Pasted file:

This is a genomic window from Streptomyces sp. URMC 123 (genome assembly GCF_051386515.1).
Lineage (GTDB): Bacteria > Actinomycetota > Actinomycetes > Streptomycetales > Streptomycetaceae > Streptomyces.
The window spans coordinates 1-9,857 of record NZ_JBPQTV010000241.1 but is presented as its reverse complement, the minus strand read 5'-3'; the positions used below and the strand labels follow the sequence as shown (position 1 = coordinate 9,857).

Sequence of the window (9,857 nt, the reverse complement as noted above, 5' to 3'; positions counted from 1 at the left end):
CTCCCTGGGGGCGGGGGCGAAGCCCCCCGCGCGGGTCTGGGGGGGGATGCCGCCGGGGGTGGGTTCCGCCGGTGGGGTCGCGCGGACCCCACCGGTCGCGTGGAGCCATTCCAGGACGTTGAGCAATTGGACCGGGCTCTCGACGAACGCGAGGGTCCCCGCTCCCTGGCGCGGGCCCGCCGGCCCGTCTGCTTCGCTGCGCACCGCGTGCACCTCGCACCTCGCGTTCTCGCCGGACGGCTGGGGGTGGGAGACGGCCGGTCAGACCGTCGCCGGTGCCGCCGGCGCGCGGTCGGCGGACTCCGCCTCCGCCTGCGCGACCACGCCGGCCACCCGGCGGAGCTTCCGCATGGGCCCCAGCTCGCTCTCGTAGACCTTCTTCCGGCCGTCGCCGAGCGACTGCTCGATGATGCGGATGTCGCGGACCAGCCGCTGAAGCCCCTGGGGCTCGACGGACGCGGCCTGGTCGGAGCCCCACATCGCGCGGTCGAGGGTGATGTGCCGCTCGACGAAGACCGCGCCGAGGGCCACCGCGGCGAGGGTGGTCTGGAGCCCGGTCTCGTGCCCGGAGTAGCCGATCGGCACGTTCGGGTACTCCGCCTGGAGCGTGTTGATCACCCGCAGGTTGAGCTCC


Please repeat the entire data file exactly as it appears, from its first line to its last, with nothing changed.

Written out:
This is a genomic window from Streptomyces sp. URMC 123 (genome assembly GCF_051386515.1).
Lineage (GTDB): Bacteria > Actinomycetota > Actinomycetes > Streptomycetales > Streptomycetaceae > Streptomyces.
The window spans coordinates 1-9,857 of record NZ_JBPQTV010000241.1 but is presented as its reverse complement, the minus strand read 5'-3'; the positions used below and the strand labels follow the sequence as shown (position 1 = coordinate 9,857).

Sequence of the window (9,857 nt, the reverse complement as noted above, 5' to 3'; positions counted from 1 at the left end):
CTCCCTGGGGGCGGGGGCGAAGCCCCCCGCGCGGGTCTGGGGGGGGATGCCGCCGGGGGTGGGTTCCGCCGGTGGGGTCGCGCGGACCCCACCGGTCGCGTGGAGCCATTCCAGGACGTTGAGCAATTGGACCGGGCTCTCGACGAACGCGAGGGTCCCCGCTCCCTGGCGCGGGCCCGCCGGCCCGTCTGCTTCGCTGCGCACCGCGTGCACCTCGCACCTCGCGTTCTCGCCGGACGGCTGGGGGTGGGAGACGGCCGGTCAGACCGTCGCCGGTGCCGCCGGCGCGCGGTCGGCGGACTCCGCCTCCGCCTGCGCGACCACGCCGGCCACCCGGCGGAGCTTCCGCATGGGCCCCAGCTCGCTCTCGTAGACCTTCTTCCGGCCGTCGCCGAGCGACTGCTCGATGATGCGGATGTCGCGGACCAGCCGCTGAAGCCCCTGGGGCTCGACGGACGCGGCCTGGTCGGAGCCCCACATCGCGCGGTCGAGGGTGATGTGCCGCTCGACGAAGACCGCGCCGAGGGCCACCGCGGCGAGGGTGGTCTGGAGCCCGGTCTCGTGCCCGGAGTAGCCGATCGGCACGTTCGGGTACTCCGCCTGGAGCGTGTTGATCACCCGCAGGTTGAGCTCC